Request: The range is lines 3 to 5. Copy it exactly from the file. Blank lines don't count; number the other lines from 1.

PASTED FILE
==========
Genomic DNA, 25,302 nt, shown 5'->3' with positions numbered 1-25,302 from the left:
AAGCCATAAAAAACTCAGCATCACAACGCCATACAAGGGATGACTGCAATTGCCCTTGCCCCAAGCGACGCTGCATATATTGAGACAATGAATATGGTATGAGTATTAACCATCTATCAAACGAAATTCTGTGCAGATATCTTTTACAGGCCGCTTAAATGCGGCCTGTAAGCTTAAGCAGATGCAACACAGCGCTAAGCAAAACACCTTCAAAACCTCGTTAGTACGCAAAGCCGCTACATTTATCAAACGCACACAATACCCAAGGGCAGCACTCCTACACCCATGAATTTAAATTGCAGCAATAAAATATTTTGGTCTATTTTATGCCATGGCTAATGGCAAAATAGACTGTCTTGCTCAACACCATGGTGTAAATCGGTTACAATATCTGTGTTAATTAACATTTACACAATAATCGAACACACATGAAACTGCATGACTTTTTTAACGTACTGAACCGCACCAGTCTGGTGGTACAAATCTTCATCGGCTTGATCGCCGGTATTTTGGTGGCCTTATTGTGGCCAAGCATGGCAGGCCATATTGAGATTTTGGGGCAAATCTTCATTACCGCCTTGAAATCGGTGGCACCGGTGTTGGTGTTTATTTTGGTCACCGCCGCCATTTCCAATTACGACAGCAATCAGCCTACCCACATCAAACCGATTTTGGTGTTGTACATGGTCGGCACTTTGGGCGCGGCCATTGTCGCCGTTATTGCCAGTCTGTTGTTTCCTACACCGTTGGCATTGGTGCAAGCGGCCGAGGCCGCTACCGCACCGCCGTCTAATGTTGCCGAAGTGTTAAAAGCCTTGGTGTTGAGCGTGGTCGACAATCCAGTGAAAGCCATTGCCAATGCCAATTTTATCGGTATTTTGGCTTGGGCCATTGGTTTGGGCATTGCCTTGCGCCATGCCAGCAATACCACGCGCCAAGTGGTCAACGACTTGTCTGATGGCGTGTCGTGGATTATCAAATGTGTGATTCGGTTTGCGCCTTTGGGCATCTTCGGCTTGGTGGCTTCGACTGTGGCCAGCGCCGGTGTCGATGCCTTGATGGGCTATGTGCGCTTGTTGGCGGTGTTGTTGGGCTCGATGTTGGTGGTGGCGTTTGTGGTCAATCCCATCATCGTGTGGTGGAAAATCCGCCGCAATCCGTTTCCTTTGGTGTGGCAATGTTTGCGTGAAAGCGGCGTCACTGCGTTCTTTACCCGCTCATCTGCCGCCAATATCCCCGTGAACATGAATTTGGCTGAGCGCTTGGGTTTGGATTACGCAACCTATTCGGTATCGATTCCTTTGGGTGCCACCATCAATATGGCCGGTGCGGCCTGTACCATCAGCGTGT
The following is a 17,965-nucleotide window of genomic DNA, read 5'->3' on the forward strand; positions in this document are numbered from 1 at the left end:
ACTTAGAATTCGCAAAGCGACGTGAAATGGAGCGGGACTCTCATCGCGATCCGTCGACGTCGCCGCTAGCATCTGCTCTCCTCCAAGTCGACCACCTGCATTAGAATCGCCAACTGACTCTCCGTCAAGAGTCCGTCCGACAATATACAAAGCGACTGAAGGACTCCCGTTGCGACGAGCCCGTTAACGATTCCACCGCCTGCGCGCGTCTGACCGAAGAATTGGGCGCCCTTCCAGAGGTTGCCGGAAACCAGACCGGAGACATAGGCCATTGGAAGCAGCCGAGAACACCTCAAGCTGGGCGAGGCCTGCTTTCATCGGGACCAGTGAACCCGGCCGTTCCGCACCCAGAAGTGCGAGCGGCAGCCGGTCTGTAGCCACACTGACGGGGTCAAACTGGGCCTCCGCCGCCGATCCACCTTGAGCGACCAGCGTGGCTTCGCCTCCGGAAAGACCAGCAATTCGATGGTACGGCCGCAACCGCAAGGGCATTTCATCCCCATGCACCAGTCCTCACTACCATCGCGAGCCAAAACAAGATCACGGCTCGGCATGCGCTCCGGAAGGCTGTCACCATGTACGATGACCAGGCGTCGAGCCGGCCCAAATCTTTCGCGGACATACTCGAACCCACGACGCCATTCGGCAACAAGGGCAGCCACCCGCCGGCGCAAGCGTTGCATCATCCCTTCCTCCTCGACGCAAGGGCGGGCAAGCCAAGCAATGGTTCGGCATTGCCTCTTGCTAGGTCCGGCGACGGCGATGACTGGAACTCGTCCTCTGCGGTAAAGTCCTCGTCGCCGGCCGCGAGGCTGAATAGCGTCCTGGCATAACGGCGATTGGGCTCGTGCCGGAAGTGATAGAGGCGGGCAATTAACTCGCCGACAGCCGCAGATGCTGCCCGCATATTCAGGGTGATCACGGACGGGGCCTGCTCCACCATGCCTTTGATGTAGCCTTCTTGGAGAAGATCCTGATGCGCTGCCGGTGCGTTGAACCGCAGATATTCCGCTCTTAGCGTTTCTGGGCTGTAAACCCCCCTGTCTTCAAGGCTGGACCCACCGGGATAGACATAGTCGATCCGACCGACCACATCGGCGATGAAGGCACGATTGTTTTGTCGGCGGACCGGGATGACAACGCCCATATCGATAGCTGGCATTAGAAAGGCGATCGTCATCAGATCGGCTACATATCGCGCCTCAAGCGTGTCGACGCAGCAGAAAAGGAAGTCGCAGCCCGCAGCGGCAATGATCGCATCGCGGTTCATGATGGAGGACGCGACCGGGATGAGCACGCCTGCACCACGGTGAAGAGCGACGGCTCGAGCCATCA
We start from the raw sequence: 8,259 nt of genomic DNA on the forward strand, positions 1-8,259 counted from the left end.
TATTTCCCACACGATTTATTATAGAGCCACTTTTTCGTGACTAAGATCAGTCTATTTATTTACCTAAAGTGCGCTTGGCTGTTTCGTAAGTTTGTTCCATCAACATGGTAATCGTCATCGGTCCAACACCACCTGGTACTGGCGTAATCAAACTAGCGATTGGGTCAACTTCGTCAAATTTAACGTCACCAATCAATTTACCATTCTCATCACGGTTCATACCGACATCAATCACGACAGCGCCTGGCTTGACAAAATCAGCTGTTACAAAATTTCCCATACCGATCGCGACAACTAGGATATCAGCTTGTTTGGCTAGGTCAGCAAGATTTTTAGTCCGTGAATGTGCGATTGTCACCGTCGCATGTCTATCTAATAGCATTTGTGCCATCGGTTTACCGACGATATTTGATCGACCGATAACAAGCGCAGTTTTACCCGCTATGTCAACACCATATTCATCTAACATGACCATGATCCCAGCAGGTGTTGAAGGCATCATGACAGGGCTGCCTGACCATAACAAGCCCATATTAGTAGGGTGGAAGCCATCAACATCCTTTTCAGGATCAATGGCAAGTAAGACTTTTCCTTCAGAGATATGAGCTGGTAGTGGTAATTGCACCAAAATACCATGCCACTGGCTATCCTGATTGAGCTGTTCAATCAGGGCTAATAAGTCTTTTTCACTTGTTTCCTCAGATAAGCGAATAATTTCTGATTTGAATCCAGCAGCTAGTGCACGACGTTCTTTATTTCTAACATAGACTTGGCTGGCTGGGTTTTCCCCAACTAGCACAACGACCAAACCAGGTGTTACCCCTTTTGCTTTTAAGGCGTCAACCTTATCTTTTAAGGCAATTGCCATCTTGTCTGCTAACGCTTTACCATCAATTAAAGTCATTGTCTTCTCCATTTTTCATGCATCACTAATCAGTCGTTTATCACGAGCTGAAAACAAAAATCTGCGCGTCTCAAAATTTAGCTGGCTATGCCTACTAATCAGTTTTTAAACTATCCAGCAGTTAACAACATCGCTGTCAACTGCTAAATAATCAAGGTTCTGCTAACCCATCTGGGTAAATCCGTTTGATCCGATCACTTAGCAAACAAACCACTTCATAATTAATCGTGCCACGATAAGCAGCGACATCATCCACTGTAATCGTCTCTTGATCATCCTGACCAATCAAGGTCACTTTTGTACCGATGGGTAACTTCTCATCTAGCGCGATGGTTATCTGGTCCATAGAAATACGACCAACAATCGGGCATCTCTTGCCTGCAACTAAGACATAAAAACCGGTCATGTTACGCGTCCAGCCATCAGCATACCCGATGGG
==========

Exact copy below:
The following is a 17,965-nucleotide window of genomic DNA, read 5'->3' on the forward strand; positions in this document are numbered from 1 at the left end:
ACTTAGAATTCGCAAAGCGACGTGAAATGGAGCGGGACTCTCATCGCGATCCGTCGACGTCGCCGCTAGCATCTGCTCTCCTCCAAGTCGACCACCTGCATTAGAATCGCCAACTGACTCTCCGTCAAGAGTCCGTCCGACAATATACAAAGCGACTGAAGGACTCCCGTTGCGACGAGCCCGTTAACGATTCCACCGCCTGCGCGCGTCTGACCGAAGAATTGGGCGCCCTTCCAGAGGTTGCCGGAAACCAGACCGGAGACATAGGCCATTGGAAGCAGCCGAGAACACCTCAAGCTGGGCGAGGCCTGCTTTCATCGGGACCAGTGAACCCGGCCGTTCCGCACCCAGAAGTGCGAGCGGCAGCCGGTCTGTAGCCACACTGACGGGGTCAAACTGGGCCTCCGCCGCCGATCCACCTTGAGCGACCAGCGTGGCTTCGCCTCCGGAAAGACCAGCAATTCGATGGTACGGCCGCAACCGCAAGGGCATTTCATCCCCATGCACCAGTCCTCACTACCATCGCGAGCCAAAACAAGATCACGGCTCGGCATGCGCTCCGGAAGGCTGTCACCATGTACGATGACCAGGCGTCGAGCCGGCCCAAATCTTTCGCGGACATACTCGAACCCACGACGCCATTCGGCAACAAGGGCAGCCACCCGCCGGCGCAAGCGTTGCATCATCCCTTCCTCCTCGACGCAAGGGCGGGCAAGCCAAGCAATGGTTCGGCATTGCCTCTTGCTAGGTCCGGCGACGGCGATGACTGGAACTCGTCCTCTGCGGTAAAGTCCTCGTCGCCGGCCGCGAGGCTGAATAGCGTCCTGGCATAACGGCGATTGGGCTCGTGCCGGAAGTGATAGAGGCGGGCAATTAACTCGCCGACAGCCGCAGATGCTGCCCGCATATTCAGGGTGATCACGGACGGGGCCTGCTCCACCATGCCTTTGATGTAGCCTTCTTGGAGAAGATCCTGATGCGCTGCCGGTGCGTTGAACCGCAGATATTCCGCTCTTAGCGTTTCTGGGCTGTAAACCCCCCTGTCTTCAAGGCTGGACCCACCGGGATAGACATAGTCGATCCGACCGACCACATCGGCGATGAAGGCACGATTGTTTTGTCGGCGGACCGGGATGACAACGCCCATATCGATAGCTGGCATTAGAAAGGCGATCGTCATCAGATCGGCTACATATCGCGCCTCAAGCGTGTCGACGCAGCAGAAAAGGAAGTCGCAGCCCGCAGCGGCAATGATCGCATCGCGGTTCATGATGGAGGACGCGACCGGGATGAGCACGCCTGCACCACGGTGAAGAGCGACGGCTCGAGCCATCA
We start from the raw sequence: 8,259 nt of genomic DNA on the forward strand, positions 1-8,259 counted from the left end.